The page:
Between the 15th and 18th centuries, several important trades began to flourish in the small towns of Abruzzo, including paper making, printing and jewelry. Small settlements of Jews lived in the region from the 13th century until 1511. Today, there are no longer organized Jewish communities in the region.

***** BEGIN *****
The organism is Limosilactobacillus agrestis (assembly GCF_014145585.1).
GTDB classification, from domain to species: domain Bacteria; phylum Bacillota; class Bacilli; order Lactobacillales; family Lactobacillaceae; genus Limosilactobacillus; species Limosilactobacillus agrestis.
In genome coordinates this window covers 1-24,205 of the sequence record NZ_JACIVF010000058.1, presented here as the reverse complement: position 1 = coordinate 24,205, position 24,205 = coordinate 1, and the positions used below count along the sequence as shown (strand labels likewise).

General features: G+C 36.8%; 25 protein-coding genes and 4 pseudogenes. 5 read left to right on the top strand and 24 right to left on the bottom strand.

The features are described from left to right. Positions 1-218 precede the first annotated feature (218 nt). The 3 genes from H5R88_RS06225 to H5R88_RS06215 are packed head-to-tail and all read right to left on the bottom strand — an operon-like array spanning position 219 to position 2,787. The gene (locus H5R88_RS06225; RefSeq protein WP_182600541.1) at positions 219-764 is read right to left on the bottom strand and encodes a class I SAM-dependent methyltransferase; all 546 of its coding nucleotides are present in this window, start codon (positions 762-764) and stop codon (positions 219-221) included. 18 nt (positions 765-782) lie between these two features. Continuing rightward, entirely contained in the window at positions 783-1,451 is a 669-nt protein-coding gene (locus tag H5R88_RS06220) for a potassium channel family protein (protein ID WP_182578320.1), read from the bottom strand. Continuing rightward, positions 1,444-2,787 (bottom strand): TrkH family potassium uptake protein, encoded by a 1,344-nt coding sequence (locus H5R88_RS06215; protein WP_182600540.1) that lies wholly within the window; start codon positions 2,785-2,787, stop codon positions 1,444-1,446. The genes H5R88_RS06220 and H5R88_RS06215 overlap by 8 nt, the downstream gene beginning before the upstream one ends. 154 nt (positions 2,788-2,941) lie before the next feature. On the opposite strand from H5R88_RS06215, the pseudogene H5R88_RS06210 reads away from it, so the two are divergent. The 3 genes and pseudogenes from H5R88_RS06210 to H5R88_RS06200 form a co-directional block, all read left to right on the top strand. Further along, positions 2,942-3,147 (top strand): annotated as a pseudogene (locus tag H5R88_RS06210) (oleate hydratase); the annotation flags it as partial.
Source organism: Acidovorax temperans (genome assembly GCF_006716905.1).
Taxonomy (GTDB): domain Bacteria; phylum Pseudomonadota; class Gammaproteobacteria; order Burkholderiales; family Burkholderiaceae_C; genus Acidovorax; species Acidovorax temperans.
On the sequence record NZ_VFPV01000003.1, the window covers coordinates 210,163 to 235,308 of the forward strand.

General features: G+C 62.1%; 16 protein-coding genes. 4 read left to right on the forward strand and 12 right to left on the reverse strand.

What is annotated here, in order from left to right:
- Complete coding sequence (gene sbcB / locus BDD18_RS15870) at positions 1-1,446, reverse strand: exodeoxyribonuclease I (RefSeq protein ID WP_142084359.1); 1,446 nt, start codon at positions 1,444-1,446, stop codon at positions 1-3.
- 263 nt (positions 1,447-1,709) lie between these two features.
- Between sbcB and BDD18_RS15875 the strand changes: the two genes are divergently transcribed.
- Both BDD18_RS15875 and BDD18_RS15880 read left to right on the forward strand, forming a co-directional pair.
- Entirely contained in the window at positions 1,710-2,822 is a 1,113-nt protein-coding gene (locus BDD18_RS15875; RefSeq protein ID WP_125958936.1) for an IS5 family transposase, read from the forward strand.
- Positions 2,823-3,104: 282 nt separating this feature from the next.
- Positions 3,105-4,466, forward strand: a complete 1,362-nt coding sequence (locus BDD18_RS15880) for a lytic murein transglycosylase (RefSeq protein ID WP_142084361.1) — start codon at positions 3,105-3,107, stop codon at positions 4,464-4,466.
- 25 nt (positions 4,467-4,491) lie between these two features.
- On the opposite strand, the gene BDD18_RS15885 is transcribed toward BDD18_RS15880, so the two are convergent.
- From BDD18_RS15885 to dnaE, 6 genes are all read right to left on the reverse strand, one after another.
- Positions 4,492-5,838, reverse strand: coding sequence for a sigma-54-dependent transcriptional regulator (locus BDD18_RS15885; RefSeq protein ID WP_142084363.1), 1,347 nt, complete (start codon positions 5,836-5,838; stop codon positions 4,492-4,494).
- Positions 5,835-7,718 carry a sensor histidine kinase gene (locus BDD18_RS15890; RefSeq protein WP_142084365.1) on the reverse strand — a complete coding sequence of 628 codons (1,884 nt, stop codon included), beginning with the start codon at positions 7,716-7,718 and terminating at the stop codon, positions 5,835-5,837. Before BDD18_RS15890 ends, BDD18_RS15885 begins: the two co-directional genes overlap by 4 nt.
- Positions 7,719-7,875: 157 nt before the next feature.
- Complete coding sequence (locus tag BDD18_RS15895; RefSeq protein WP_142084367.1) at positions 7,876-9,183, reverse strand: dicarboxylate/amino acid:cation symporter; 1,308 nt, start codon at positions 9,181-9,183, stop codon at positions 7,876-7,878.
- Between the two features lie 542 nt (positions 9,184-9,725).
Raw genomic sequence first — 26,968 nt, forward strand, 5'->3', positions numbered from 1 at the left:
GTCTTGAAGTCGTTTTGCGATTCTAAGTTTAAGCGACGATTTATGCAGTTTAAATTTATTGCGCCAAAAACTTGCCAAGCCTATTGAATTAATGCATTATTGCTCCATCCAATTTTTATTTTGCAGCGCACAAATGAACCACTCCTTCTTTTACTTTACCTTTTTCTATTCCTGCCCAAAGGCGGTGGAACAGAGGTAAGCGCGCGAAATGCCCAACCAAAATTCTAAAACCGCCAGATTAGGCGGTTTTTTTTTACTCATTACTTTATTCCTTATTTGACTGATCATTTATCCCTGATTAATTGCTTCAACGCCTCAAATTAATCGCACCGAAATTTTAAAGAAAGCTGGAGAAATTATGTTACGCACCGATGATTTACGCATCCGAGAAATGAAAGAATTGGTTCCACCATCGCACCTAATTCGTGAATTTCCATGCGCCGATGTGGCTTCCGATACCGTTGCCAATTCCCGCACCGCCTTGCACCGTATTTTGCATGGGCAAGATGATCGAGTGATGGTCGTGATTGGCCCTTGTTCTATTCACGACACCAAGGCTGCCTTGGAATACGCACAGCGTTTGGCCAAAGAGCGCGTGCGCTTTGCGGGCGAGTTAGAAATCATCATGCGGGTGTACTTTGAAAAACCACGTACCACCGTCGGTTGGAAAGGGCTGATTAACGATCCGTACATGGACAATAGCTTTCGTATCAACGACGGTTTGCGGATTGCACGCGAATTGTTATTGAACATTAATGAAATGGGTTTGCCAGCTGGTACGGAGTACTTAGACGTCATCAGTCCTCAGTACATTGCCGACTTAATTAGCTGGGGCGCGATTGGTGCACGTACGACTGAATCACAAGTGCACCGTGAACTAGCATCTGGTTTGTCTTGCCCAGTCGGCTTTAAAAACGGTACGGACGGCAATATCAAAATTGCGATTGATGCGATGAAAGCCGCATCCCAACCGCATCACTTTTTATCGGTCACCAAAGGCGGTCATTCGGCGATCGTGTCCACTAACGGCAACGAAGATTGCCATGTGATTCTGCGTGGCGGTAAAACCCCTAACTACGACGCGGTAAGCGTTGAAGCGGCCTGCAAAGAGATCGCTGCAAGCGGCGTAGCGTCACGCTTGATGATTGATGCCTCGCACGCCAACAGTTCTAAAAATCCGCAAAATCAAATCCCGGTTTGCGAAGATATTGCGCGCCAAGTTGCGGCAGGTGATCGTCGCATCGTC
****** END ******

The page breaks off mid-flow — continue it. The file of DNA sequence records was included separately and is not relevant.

The first record of Jews living in Aquila dates from 1294. In 1400, Ladislas, king of Naples, authorized two Jewish families to engage in pawnbroking and trade in Aquila and other towns in the Abruzzi. Queen Joanna II granted a similar license to other Jews in 1420 and in 1423. In 1427, the Franciscan John of *Capistrano obtained a revocation of the licenses, but the right was restored after the Jews complained to Pope Martin v. However, their situation remained precarious as Aquila became the scene of recurrent anti-Jewish preaching, first by the Franciscan Bernardino da Siena in 1438, then by Giacomo della Marca in 1466, and Bernardino da Feltre in 1488. By 1488, as a result of the panic caused by de Feltre’s preaching, only two Jewish families remained in Aguila.  The Jews were expelled from the kingdom of Naples, in which Aquila was included, in 1510–11. A few individuals may have returned, but attempts to reside there were finally terminated with the second expulsion of the Jews from the kingdom in 1540–41. A few Jewish families settled there in the 20th century but there was no organized Jewish life.